A Portable Hole in the heart

I miss when fantasy could be just that: fantasy. I miss optimistic worlds, where things might get rough but the player characters could pull through in the end. I miss the sense of wonder at what’s different, and the appreciation of what’s the same. I miss the light, and I’m sick of the darkness.

I blame Game of Thrones, and I blame Dragon Age: they made everything dark. Cruel worlds no better than our own became the key concept purveyed by fantasy. I blame Call of Duty and the new need for every game to be accessible to everyone, even people who hate fantasy. The bright, brilliant worlds of Arcanum and early Final Fantasy’s have been replaced by overwhelming, omnipresent darkness. Sure, things got bad in the old days (Arcanum had racism, Final Fantasy VII had a world ending meteor and a character who was a different character) but the world was never oppressive. Things were complex and difficult within the world of fantasy, but they were never dire. We were never doomed just for being born; we were doomed because something bad was going to happen, and we were going to deal with it because we were big damn heroes.

Look at Mass Effect. The original game featured an immense galactic threat and a no good government, but it also had the positive: there was a whole wonderful galaxy for you to explore. Things were pretty good, then got bad because of a threat, then you kicked the threat square in the testicles and made it run home to mommy. Follow it to its sequel, where the galaxy has suddenly been explored, you’re working for a terrorist organization because the ends justify the means, and you’re going on a suicide mission because that’s the only way to save the galaxy. The world sucked. Everything was awful, and things only got more awful.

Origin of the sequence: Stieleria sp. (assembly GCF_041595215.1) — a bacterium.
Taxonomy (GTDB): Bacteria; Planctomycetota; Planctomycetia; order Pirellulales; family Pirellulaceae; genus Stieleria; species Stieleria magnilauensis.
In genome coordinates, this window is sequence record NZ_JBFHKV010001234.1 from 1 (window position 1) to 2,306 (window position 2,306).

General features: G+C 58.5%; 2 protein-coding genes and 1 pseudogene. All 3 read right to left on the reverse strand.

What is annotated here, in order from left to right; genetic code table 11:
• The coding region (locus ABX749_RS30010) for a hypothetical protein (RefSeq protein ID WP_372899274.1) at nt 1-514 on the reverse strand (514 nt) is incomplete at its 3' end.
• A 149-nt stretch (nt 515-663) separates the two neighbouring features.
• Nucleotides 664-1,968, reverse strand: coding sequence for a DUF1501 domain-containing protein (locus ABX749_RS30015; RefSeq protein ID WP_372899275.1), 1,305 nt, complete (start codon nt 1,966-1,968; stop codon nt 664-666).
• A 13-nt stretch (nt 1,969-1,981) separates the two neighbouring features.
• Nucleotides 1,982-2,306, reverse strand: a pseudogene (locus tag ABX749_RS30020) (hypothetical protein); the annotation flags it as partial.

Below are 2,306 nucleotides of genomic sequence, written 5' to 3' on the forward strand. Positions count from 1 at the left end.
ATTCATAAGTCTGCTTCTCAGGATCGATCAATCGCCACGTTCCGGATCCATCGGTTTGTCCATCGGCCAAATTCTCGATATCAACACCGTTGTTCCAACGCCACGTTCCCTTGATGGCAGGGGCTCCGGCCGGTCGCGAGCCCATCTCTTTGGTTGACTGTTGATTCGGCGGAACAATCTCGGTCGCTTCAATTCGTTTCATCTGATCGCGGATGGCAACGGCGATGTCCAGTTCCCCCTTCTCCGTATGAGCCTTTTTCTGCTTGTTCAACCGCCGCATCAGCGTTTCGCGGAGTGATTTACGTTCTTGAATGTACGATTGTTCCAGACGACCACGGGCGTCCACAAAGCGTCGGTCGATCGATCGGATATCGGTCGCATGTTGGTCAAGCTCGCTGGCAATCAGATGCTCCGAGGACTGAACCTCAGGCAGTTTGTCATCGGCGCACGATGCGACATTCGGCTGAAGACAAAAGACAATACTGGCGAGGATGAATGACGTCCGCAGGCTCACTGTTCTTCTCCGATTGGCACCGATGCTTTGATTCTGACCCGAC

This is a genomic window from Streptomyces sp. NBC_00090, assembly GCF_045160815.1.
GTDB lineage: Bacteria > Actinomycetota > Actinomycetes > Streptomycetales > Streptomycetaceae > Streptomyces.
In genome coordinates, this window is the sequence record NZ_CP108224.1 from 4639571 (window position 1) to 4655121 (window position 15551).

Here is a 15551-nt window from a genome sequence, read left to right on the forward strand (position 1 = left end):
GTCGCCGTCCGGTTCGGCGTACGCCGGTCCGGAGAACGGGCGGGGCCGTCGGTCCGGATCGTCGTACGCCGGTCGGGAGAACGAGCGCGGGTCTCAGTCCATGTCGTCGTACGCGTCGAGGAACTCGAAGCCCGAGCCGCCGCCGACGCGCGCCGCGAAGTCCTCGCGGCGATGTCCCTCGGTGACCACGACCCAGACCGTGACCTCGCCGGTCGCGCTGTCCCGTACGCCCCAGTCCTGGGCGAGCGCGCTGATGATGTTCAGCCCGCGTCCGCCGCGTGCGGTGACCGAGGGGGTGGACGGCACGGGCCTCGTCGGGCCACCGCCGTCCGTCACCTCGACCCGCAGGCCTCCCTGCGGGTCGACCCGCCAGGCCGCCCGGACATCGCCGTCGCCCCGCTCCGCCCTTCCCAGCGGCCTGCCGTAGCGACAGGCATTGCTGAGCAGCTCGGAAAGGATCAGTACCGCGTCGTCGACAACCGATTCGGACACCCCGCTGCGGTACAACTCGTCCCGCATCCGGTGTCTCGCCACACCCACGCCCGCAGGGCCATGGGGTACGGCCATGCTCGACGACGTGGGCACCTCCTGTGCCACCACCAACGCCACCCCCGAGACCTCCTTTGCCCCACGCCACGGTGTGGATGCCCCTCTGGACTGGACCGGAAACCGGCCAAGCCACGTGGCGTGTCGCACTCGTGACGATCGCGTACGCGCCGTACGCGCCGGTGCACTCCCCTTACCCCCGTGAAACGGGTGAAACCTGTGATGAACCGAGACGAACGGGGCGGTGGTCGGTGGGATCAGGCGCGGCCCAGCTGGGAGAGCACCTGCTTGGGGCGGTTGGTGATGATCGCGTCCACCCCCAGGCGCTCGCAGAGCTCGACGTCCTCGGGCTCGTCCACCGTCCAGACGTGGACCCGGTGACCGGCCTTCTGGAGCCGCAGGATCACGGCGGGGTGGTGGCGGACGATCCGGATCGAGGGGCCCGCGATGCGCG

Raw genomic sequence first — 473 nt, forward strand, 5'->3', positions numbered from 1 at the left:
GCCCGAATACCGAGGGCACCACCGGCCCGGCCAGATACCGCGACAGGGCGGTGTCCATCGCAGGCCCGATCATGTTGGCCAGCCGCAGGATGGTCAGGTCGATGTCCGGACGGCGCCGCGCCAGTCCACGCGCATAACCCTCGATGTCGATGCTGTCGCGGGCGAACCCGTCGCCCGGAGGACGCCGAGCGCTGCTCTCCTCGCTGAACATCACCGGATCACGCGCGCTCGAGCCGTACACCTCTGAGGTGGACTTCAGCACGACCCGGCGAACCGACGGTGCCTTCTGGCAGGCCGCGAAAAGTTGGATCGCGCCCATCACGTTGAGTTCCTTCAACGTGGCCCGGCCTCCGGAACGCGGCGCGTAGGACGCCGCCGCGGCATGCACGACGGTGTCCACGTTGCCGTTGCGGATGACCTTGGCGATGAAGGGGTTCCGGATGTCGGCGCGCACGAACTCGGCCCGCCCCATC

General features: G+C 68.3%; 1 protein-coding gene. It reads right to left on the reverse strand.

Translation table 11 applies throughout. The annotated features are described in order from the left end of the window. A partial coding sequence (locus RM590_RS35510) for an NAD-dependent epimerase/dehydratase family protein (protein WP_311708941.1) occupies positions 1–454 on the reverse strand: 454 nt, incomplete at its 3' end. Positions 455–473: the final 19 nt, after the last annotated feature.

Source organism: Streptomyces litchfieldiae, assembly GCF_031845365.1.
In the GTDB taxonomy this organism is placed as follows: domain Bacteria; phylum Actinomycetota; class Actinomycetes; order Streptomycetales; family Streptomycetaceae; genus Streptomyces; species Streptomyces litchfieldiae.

Sequels have made games pessimistic just as much as our world has. In a world quickly rushing downhill, it’s harder and harder to imagine worlds where people are happy, where things are good. Further, it’s harder to set franchises in a world where nothing is wrong; adversity breeds conflict, and if you’re planning to make trilogies (as every franchise is nowadays) you need scads of adversity. So, for any number of reasons, you create a fantasy world with a failing economy, epically oppressed minorities, and endless war instead of one with the simple, fairy tale like conflicts of yore.

It’s the same trope we’ve been seeing in comics. These characters have been around for decades. They’ve dealt with major, world-destroying threats and escaped absolutely unscathed. There are no stakes that can be achieved by putting them in danger because if they won’t die (because if they do they stop making money). So you put them in a grimdark gritty world and you make everything “mature”. No one ever dies, but they live out fates worse than death. The creators manufacture drama out of making everything terrible.

That’s where video games are. Everything must be horrible and overwhelmingly oppressive because it’s a lot easier to tell a decent story in a world where there’s suspense and drama around every turn. Load the world up with racism, sexism, horrible people, and suddenly you’ve got bad guys and antiheroes aplenty. These things produce drama just by being put next to each other. You’ll tell good stories that way.

And I appreciate that, as someone who cares about narrative in his games, but I have to wonder: where’s the lighter stuff? Where’s the whimsey gone in RPGs? Not the wonderful, happy go lucky real world whimsey, but the dragons and the tricksters and the happiness instead of permanent doom and gloom? We live in a world where Final Fantasy is about characters fighting their government as doomed avatars of weird pseudo godlike entities and Dragon Age 2 has a main character whose loved ones pretty much die off one by one for the sake of drama. I once lamented the lack of the death in games, and now we’ve gone full circle: games feature so many characters dying, but never the main ones. Never the important ones. And if you don’t want endless arrays of death? Cheerful games like the Tales series and Valkyria Chronicle don’t come to America, nor do Level-5’s work like Ni no Kuni (the DS one, at least) or Inazuma Eleven; only their generic, grim at first blush White Knight Chronicles has.